Happy Independence Day -- Using PowerShell for Reporting

July 4, 2014

Unfortunately, my Independence day is not free – I am working. Just so happens I need to report on when computer objects are getting migrated to a new AD forest. Day 1 4 Day 2 30 Day 3 25 etc.

Now I could have taken the data and imported it into SQL and then busted out some awesome queries in no time flat. But my buddy Craig Martin, keeps insisting how awesome this PowerShell stuff is. So I decided to give it a try, plus if I can get it to work then it will be faster to run this repeatedly from PowerShell rather than needing to import it into SQL Server. I am actually a big believer in using the right tool for the job. Otherwise you end up blaming the tool for failing you when you should have picked a different tool, one better suited for your task.

When working in a language of which I am not yet the master, I like to start small and build, so that I don’t create 15 billion places to troubleshoot my code. So we start with using Get-ADComputer. Made certain that my filter, searchbase, searchscope and properties give me what I want:

 Get-ADComputer -filter * -searchscope subtree -SearchBase “OU=Workstations,DC=Domain,dc=com” -Resultsetsize 4000 -Properties whenCreated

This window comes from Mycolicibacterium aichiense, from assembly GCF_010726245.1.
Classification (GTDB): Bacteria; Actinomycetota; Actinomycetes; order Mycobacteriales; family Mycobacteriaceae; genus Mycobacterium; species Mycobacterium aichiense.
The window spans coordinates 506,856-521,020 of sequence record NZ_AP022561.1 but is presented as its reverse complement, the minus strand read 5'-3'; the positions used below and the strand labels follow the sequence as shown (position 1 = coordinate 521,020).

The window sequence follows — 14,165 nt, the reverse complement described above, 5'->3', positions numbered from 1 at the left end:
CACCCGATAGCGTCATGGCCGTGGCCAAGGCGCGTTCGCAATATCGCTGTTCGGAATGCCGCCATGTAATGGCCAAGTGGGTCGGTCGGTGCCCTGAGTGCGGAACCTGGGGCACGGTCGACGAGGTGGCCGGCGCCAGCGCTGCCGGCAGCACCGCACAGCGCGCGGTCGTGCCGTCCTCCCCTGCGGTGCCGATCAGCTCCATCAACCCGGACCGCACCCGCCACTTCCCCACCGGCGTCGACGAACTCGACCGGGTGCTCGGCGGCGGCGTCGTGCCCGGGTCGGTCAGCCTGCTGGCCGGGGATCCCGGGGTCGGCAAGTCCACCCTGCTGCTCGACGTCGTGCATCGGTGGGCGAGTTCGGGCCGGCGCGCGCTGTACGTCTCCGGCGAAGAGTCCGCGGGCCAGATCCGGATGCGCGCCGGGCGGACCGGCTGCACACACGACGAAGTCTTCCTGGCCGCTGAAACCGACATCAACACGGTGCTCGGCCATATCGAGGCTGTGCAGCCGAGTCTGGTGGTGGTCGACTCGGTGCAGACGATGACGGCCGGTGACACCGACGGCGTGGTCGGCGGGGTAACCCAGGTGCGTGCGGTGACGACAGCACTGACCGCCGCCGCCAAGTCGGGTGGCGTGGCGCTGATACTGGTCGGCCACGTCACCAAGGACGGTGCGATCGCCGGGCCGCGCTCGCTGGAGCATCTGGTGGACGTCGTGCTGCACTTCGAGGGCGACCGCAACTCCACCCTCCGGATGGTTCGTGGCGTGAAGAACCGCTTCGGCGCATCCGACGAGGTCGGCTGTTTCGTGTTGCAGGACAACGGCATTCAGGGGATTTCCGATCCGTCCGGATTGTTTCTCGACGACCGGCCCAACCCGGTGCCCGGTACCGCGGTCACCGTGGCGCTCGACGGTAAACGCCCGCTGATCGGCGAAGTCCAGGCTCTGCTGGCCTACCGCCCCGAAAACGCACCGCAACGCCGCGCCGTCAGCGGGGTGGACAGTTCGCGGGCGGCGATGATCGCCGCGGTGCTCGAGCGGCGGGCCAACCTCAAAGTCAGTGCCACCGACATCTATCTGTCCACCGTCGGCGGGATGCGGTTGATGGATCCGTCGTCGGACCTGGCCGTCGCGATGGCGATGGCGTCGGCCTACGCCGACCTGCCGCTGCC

whenCreated gives me the complete date and time but I want to group and count by day. So I needed to transform the whenCreated to date with no time. The .Date method will work for that but I struggled with how to get it into the pipeline for further processing. Eventually I discovered that I can use the @ symbol to note a hash table and tell the Select-Object commandlet to transform it with an expression and give the result a new name. (Thanks Don Jones)
 Get-ADComputer -filter * -searchscope subtree -SearchBase “OU=Workstations,DC=Domain,dc=com” -Resultsetsize 4000 -Properties whencreated  | Select-Object -Property Name,@{Name=“DateCreated”; Expression = {$_.WhenCreated.Date}} 

 I later discovered I could do the same thing with the Group-Object commandlet which simplifies the command set. So I tack on:  | Group-Object  @{Expression = {$_.WhenCreated.Date}}  -NoElement 
to get:

 Get-ADComputer -filter * -searchscope subtree -SearchBase “OU=Workstations,DC=Domain,dc=com” -Resultsetsize 4000 -Properties whenCreated | Group-Object  @{Expression = {$_.WhenCreated.Date}}  -NoElement 

But then in sorting it if I want to get a true sorting by date rather than a textual sorting I once again need to do an expression because the Group-Object commandlet has transformed my DateTime values into strings so I tack on:
| Sort-Object @{Expression = {[datetime]::Parse($_.Name) }}

So all together with a little message at the beginning:
Write-host “Daily totals of computer migrations”
Get-ADComputer -filter * -searchscope subtree -SearchBase “OU=Workstations,DC=Domain,dc=com” -Resultsetsize 4000 -Properties whencreated  | Group-Object  @{Expression = {$_.WhenCreated.Date}}  -NoElement | Sort-Object @{Expression = {[datetime]::Parse($_.Name) }}